The classic metaphor is watching two trains chug along toward each other in slow motion, knowing that they will collide head-on but being unable to do anything about it. That's what the Administration's Afghanistan policy looks like. The president made his speech at West Point, declaring that he would send an additional 30,000 troops to Afghanistan. That will bring the total up to about 100,000 U.S. troops in-country. At the same time, he said that they would begin withdrawing in July 2011, barely a year after the last of them arrive. However, he added later in the speech, "Just as we have done in Iraq, we will execute this transition responsibly, taking into account conditions on the ground." And there's the rub. No sooner had the speech been made than senior administration officials like the Secretary of Defense, the president's National Security Adviser, and the Commander of U.S. Central Command, were saying publicly that the president's withdrawal date isn't real. We could be there in significant strength for years after that date.
General Stanley McChrystal, our commander in Afghanistan, wants to expand Afghan army and police security forces to a total of 400,000. That was his original plan, and he's apparently sticking to it, even though President Obama told him that goal was too high. He won't have the troops and the time to do it, but if he doesn't do it, the chances are the Kabul government won't survive and the Taliban insurgency won't be contained after U.S. and NATO forces depart.
What vital U.S. interests are involved and how will they be furthered by additional expenditures of blood and treasure in Afghanistan? Hard to say, really. Propping up a corrupt regime in a backward country isn't a vital American interest. If that were to mean that al-Qaeda could no longer plan or inspire attacks against us because they couldn't operate from Afghanistan, that would be fine. But it doesn't mean that. They'll just go somewhere else; in fact, they've already decamped to Pakistan. Stability in the region, particularly in nuclear-armed Pakistan, is a valid U.S. interest, however, it isn't clear that defeating the Taliban in Afghanistan, assuming we can do it, will further stability in Pakistan. In fact, having driven al-Qaeda across the border into Pakistan has served only to further destabilize that chaotic country, and continued involvement in Afghanistan could make matters worse.
The more we know, the more we should be seriously concerned about the president's strategy for Afghanistan. At best, we'll muddle through for a few more years, then pull out long before the job is finished, assuming it can ever be finished. At worst, we'll suffer many more casualties and spend many billions more to achieve nothing more than we could have had by pulling out now.
Stephen Biddle, of the Council on Foreign Relations, made the following statement in congressional testimony:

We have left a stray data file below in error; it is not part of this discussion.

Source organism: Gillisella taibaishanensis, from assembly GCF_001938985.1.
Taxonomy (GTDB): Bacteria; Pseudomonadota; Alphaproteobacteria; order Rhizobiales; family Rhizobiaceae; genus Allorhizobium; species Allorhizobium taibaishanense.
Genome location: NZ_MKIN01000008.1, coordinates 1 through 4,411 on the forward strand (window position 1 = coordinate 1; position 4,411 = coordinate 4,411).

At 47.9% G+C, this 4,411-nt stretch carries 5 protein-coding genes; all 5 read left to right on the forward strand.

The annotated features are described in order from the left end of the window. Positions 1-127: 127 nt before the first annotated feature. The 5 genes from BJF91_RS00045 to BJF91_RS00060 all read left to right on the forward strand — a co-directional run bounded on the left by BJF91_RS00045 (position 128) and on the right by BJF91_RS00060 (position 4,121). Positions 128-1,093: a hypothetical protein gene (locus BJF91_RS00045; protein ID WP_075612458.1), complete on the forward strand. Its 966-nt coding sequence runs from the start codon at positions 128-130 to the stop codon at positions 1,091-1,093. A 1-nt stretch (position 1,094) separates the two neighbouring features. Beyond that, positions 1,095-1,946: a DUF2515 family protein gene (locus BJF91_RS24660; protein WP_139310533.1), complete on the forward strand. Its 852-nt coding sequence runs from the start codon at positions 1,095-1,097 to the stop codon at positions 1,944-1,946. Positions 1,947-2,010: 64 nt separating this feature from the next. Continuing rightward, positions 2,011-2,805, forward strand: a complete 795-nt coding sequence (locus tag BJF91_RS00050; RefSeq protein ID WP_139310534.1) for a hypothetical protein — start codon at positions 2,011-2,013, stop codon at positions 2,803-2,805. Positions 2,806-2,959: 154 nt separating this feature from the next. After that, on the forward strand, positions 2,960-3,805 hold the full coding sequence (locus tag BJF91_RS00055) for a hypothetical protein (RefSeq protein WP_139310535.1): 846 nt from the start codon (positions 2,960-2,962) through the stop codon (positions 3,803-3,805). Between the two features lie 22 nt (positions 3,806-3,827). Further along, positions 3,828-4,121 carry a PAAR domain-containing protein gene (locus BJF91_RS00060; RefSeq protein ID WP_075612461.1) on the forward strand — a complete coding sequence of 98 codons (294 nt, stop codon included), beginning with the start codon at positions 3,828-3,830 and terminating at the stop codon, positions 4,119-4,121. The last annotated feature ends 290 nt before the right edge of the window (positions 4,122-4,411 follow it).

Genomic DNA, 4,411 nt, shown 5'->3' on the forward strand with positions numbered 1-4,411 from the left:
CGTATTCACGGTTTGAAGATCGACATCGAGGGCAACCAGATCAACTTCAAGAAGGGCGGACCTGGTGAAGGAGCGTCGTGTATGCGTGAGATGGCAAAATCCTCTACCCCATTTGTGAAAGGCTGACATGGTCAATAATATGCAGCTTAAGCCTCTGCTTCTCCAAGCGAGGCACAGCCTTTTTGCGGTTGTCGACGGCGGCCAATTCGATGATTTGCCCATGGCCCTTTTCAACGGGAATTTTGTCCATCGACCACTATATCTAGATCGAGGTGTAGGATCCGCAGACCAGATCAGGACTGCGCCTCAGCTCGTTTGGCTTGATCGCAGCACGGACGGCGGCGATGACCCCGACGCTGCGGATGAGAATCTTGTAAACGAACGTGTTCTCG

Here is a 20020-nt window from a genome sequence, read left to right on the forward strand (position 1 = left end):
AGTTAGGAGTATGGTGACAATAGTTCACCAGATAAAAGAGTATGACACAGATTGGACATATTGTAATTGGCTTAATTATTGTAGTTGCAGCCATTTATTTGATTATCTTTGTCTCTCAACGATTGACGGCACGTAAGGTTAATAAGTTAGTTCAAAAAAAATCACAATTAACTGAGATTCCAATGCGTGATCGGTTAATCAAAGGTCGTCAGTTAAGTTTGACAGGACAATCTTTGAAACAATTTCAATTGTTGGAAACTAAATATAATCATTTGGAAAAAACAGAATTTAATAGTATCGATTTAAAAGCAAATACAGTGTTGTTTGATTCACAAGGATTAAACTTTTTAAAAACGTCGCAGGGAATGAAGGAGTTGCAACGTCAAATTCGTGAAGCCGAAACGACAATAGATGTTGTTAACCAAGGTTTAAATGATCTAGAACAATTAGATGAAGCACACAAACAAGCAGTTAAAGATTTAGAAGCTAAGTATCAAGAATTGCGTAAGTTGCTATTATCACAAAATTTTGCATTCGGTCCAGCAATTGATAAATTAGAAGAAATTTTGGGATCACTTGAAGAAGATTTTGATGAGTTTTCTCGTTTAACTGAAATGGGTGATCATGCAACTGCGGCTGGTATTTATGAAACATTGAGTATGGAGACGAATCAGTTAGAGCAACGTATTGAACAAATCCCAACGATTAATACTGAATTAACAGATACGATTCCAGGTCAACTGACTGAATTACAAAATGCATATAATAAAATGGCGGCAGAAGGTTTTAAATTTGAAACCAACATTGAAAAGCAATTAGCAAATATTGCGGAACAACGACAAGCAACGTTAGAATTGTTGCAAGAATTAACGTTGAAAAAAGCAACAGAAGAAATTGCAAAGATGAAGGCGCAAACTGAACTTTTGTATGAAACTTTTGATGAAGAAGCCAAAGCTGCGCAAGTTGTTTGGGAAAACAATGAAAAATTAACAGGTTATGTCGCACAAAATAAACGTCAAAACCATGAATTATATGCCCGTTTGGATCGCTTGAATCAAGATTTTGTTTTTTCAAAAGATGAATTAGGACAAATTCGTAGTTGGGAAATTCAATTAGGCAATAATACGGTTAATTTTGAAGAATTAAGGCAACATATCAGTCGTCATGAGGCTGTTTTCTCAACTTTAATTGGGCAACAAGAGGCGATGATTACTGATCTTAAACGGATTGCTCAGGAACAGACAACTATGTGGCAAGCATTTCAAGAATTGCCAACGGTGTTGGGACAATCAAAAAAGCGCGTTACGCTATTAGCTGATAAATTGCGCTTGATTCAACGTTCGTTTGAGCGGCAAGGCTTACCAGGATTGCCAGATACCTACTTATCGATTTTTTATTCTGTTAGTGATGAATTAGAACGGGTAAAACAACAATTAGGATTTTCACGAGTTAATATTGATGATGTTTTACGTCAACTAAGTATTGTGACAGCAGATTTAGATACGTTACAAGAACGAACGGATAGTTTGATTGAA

Public support for the war in Afghanistan has been falling for much of the last year. The manifest corruption of Afghan elections last summer aggravated this decline, but it was ongoing well beforehand and stems from deeper causes. Americans have increasingly been asking fundamental questions about the war: do we have important interests at stake? Can we secure them? Will the cost of securing them be tolerable?…
This war is neither the obvious necessity that its strongest supporters claim, nor the clear loser that its opponents typically see. The war engages important, but indirect, U.S. interests. It will be expensive to wage properly, could require many years to resolve, and might ultimately fail even if waged vigorously, but failure is not guaranteed and the U.S. enjoys advantages that other outsiders in Afghanistan have not. “Middle way” options designed to secure our interests but cut our costs, moreover, have important shortcomings and are unlikely to offer an escape from these dilemmas.
…the balance of cost and risk suggests a war that is worth waging, but only barely – yet one worth waging vigorously if we are to do so at all. What is clearest, however, is that neither the case for the war nor the case against it is beyond challenge or without important counterarguments.
Biddle's statement is worth reading in full because it lays out clearly the challenges we face in Afghanistan and some of the options available.
As I noted in an earlier article, it's instructive to apply the principles of the Powell Doctrine to our strategy for Afghanistan. It falls short on all points.
"Assessing U.S. Options for Afghanistan", Stephen Biddle, CFR
"U.S. Forces: Challenges Ahead," Colin L. Powell, Foreign Affairs, Winter 92/93
President Obama's Speech on Afghanistan (transcript), ABC News
"Obama aides fine-tune meaning of Afghan withdrawal date", CNN
"Work to be done", Editorial, The Washington Post
“With Obama’s strategy, Afghanistan looks like another Vietnam”, George McGovern, The Washington Post
"Assessing The Threat In Afghanistan", Peter Bergen, NPR
Interview with Colin Powell, The Rachel Maddow Show, MSNBC
"The Powell Doctrine", Doug DuBrin, PBS
"Powell Doctrine", Wikipedia
"The World Factbook: Afghanistan", CIA